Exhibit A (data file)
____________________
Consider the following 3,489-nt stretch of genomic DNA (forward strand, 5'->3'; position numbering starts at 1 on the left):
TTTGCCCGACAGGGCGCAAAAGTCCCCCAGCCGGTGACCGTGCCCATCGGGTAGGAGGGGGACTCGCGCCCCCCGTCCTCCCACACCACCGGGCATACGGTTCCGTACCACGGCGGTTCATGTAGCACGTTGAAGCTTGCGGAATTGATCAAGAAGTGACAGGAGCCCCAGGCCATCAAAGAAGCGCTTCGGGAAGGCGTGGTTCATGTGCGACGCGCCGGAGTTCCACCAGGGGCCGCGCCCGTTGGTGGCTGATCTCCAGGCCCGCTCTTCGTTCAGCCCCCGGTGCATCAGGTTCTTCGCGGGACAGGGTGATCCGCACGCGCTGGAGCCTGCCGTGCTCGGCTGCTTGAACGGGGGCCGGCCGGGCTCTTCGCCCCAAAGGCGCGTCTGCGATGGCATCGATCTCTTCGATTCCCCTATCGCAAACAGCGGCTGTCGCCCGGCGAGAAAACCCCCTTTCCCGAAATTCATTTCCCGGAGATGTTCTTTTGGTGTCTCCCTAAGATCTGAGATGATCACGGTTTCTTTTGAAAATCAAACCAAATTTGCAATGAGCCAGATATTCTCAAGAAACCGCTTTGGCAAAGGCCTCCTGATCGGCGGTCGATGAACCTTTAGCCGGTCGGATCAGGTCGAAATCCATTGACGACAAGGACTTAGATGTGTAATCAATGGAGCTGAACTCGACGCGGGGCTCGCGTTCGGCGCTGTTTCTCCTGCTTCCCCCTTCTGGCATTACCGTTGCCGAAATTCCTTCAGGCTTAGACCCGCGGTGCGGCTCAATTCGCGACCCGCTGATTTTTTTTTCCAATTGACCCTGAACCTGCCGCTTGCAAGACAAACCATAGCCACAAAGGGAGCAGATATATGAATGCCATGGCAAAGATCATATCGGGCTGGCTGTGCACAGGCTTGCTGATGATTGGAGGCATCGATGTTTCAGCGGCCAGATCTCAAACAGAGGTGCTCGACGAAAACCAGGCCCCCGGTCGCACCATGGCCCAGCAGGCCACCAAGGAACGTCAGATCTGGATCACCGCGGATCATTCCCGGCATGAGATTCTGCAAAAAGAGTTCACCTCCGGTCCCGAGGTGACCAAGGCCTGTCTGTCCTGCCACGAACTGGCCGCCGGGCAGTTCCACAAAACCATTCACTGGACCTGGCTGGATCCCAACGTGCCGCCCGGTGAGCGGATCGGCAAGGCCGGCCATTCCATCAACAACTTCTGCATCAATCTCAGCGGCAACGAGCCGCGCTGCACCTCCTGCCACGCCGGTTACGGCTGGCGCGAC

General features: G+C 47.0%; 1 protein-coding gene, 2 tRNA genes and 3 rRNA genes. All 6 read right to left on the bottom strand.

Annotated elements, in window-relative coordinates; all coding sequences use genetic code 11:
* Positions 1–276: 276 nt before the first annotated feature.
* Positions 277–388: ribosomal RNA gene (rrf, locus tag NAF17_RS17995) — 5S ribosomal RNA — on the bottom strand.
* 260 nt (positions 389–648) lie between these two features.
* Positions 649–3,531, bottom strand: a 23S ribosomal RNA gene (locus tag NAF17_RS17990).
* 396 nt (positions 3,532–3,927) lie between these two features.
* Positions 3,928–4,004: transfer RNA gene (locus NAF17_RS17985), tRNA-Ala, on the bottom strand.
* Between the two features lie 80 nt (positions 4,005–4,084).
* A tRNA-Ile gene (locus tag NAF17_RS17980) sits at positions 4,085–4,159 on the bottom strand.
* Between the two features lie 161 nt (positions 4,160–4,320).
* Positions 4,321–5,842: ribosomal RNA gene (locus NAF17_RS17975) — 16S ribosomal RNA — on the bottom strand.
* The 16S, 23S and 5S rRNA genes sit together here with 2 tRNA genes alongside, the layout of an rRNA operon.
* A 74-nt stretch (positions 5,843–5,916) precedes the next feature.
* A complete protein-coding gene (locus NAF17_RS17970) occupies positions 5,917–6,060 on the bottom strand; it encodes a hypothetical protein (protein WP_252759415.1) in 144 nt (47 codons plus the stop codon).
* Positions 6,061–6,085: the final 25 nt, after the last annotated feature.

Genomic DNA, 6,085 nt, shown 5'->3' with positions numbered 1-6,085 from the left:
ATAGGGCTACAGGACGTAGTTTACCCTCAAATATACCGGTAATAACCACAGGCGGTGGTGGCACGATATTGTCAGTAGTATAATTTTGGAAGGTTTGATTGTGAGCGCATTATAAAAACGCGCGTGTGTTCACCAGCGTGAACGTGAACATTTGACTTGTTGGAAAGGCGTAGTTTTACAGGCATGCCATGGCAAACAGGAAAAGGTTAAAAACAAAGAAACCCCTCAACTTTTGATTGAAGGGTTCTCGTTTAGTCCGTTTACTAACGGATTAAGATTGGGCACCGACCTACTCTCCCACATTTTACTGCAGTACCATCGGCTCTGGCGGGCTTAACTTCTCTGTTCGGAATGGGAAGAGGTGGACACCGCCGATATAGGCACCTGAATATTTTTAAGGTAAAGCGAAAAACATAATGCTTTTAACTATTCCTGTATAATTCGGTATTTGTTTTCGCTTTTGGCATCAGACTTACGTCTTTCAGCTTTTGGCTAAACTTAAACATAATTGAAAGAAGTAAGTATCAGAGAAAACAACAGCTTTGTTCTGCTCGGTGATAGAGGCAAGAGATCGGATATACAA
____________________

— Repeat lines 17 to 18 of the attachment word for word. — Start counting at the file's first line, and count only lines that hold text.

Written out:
* A complete protein-coding gene (locus NAF17_RS17970) occupies positions 5,917–6,060 on the bottom strand; it encodes a hypothetical protein (protein WP_252759415.1) in 144 nt (47 codons plus the stop codon).
* Positions 6,061–6,085: the final 25 nt, after the last annotated feature.